Latin name: Rubus chamaemorus
Where: Wet boggy moorland and mountainsides
When: Summer for possible flowers and fruit
When it’s not fruiting it would be hard to guess that the cloudberry is actually a relation of brambles and raspberries. It is a small, unassuming plant that nestles high among the blaeberries and heather of our moors and mountains. It is a true sub-Arctic species, more often found in Scandinavia than Scotland. Possibly because of this we rarely see its snowy flowers or ruddy orange fruit in our Scottish hills. Its leaves look a little like those of blackcurrants, but of course without their aromatic smell.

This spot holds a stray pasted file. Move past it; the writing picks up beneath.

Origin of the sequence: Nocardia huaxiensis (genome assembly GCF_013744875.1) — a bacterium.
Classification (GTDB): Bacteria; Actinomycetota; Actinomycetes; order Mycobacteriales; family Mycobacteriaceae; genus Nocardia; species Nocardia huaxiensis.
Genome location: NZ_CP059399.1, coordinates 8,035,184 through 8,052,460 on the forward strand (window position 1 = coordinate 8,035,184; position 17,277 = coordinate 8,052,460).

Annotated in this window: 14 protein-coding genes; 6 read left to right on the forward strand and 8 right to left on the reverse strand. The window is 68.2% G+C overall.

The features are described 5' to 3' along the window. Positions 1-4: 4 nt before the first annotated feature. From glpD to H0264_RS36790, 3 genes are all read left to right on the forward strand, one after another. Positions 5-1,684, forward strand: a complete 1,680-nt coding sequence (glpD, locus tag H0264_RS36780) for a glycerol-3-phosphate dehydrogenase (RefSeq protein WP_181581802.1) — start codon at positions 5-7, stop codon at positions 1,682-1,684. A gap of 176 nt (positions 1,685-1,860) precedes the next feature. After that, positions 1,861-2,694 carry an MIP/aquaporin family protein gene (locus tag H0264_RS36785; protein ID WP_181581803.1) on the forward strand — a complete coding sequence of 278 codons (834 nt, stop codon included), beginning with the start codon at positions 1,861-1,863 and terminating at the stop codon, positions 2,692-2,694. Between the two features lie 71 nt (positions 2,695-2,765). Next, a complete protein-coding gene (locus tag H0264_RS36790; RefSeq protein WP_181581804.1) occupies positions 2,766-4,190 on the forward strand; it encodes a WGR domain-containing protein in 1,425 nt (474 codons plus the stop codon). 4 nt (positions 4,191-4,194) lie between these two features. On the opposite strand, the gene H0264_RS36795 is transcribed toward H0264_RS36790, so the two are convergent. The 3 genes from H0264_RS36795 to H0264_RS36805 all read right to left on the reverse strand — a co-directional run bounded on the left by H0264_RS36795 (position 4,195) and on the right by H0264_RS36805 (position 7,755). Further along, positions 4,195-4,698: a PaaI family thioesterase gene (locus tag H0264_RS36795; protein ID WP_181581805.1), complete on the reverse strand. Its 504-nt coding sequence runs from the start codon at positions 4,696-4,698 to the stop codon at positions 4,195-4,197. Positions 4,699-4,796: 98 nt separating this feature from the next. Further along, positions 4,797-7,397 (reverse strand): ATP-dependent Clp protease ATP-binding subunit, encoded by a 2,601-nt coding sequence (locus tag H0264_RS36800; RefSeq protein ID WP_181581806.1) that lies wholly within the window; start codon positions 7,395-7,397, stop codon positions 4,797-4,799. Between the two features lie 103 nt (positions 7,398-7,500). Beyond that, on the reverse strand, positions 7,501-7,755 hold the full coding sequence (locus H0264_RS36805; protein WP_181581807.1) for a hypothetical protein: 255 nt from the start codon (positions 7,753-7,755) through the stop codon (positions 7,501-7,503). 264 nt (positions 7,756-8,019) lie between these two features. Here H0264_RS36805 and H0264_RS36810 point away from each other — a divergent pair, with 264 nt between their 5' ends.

Its romantic-sounding name – ‘cloudberry’ – actually comes from the Old English word ‘clud’, meaning ‘hill’, rather than from its habit of growing high on the mountainside among the clouds!